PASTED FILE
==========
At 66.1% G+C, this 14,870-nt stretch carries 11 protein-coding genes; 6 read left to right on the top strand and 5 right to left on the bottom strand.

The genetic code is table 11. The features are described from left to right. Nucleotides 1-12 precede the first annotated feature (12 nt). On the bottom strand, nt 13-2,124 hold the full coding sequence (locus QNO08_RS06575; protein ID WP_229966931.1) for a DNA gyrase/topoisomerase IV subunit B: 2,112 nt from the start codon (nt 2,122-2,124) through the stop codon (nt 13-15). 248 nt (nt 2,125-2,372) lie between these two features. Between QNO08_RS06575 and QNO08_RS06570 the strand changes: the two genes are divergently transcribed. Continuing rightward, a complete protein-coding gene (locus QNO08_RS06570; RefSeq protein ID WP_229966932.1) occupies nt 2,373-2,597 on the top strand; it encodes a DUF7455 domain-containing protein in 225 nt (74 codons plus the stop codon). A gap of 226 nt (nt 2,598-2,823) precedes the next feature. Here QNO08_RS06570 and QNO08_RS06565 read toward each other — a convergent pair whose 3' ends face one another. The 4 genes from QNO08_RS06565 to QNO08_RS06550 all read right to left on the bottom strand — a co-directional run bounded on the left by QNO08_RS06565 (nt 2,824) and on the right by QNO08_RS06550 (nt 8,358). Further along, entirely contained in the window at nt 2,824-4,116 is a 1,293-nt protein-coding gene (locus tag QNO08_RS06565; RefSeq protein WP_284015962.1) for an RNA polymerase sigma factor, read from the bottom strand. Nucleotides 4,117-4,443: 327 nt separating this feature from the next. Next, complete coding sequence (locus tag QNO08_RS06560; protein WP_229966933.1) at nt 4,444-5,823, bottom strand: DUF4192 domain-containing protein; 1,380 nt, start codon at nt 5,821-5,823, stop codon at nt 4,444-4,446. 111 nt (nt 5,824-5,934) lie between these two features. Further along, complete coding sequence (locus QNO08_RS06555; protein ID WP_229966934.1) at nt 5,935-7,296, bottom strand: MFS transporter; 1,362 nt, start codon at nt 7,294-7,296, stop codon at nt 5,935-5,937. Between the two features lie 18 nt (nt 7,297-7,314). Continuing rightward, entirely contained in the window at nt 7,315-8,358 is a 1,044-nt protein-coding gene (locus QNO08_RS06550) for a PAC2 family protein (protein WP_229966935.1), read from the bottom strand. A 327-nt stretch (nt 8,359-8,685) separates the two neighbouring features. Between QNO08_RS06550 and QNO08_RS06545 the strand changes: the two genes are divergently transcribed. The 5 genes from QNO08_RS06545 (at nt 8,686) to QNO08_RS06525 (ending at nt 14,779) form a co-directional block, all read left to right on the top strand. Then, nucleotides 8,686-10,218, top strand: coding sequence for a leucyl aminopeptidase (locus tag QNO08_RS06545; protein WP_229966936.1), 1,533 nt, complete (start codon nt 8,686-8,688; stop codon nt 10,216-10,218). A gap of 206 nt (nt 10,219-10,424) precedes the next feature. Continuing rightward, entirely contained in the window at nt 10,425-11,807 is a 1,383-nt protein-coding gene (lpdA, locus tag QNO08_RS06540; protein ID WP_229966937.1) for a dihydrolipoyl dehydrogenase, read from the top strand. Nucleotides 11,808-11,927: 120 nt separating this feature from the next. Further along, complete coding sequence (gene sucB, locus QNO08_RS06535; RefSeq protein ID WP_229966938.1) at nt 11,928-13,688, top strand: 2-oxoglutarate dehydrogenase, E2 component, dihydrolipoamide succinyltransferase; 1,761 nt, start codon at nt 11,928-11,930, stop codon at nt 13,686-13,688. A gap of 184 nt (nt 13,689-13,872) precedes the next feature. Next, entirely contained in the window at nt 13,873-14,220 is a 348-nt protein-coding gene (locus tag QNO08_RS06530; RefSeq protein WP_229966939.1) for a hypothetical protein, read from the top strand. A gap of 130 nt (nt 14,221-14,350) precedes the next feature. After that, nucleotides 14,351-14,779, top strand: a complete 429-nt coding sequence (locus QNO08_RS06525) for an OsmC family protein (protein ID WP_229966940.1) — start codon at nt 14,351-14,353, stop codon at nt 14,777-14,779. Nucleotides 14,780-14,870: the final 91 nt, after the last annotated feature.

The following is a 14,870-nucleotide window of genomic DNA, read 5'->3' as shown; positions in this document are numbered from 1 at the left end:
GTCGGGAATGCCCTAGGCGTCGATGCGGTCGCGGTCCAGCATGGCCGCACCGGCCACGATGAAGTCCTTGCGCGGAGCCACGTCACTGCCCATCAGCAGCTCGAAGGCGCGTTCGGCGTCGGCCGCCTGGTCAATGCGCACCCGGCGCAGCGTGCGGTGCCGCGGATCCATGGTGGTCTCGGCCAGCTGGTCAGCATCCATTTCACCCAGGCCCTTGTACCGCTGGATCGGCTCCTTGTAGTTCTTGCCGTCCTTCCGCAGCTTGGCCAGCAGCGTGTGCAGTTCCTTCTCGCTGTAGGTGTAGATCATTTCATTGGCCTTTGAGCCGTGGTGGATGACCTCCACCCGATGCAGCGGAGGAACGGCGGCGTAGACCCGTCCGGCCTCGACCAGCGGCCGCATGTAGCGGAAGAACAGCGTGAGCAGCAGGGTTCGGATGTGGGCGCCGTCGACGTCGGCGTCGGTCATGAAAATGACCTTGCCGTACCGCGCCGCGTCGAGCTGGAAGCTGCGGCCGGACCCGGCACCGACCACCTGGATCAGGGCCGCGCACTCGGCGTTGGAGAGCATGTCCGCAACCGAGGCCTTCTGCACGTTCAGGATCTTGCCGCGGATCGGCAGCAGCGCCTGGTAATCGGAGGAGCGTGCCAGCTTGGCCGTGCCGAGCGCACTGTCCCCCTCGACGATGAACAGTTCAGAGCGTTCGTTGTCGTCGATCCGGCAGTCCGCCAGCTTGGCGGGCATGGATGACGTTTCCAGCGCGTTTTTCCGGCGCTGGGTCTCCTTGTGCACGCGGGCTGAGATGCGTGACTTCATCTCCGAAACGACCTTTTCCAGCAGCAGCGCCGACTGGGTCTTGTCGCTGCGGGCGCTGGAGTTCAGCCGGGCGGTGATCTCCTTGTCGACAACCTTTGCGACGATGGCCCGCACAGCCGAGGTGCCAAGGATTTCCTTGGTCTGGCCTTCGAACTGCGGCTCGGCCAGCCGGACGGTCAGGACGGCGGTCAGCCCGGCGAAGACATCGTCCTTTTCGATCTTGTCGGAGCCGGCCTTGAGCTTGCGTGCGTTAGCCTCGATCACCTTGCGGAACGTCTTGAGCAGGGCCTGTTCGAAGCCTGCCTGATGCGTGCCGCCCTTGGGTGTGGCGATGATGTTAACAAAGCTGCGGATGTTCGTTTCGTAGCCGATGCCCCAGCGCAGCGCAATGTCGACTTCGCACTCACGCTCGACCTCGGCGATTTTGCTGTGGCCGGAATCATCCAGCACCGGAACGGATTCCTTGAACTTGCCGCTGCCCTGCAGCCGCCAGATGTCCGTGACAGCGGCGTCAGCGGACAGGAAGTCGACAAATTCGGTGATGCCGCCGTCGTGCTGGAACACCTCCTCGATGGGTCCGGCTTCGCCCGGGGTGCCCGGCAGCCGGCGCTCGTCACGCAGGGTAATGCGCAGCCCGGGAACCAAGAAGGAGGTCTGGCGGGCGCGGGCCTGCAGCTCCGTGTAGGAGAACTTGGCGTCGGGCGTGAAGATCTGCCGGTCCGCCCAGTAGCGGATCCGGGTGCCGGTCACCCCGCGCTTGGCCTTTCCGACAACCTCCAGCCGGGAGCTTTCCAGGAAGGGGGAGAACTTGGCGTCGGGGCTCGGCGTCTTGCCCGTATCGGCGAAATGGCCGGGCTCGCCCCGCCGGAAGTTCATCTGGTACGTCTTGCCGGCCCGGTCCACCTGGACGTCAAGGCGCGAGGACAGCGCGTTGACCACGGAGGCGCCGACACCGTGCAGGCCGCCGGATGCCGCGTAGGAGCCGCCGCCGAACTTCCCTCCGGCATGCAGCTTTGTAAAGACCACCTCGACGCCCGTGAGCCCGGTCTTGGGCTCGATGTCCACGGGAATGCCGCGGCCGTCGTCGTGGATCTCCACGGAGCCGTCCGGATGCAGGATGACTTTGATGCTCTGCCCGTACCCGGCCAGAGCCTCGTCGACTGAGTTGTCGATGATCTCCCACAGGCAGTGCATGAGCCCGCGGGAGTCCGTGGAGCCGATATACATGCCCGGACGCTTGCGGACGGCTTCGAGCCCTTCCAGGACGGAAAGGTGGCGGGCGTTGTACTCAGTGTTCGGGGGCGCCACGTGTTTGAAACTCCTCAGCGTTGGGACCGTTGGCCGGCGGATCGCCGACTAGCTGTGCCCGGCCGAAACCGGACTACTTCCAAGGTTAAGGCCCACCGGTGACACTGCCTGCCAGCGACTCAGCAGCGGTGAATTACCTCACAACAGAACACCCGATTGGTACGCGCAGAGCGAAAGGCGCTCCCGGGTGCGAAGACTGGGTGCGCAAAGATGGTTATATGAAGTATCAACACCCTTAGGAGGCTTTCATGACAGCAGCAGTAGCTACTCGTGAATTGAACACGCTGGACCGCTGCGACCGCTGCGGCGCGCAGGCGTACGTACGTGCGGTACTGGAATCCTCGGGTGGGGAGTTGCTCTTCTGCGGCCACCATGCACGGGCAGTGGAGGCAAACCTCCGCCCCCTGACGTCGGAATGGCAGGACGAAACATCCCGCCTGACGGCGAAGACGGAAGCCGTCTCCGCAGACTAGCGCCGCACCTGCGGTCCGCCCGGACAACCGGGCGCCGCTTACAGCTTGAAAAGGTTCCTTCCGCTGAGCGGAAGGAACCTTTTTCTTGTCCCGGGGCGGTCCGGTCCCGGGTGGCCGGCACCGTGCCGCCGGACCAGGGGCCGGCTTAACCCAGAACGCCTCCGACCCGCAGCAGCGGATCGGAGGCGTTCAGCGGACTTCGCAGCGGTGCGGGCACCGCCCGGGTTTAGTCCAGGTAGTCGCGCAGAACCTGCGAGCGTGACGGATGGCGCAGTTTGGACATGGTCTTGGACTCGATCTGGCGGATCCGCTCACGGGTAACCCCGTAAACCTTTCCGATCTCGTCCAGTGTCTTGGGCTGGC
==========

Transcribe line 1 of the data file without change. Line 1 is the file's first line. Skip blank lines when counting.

At 66.1% G+C, this 14,870-nt stretch carries 11 protein-coding genes; 6 read left to right on the top strand and 5 right to left on the bottom strand.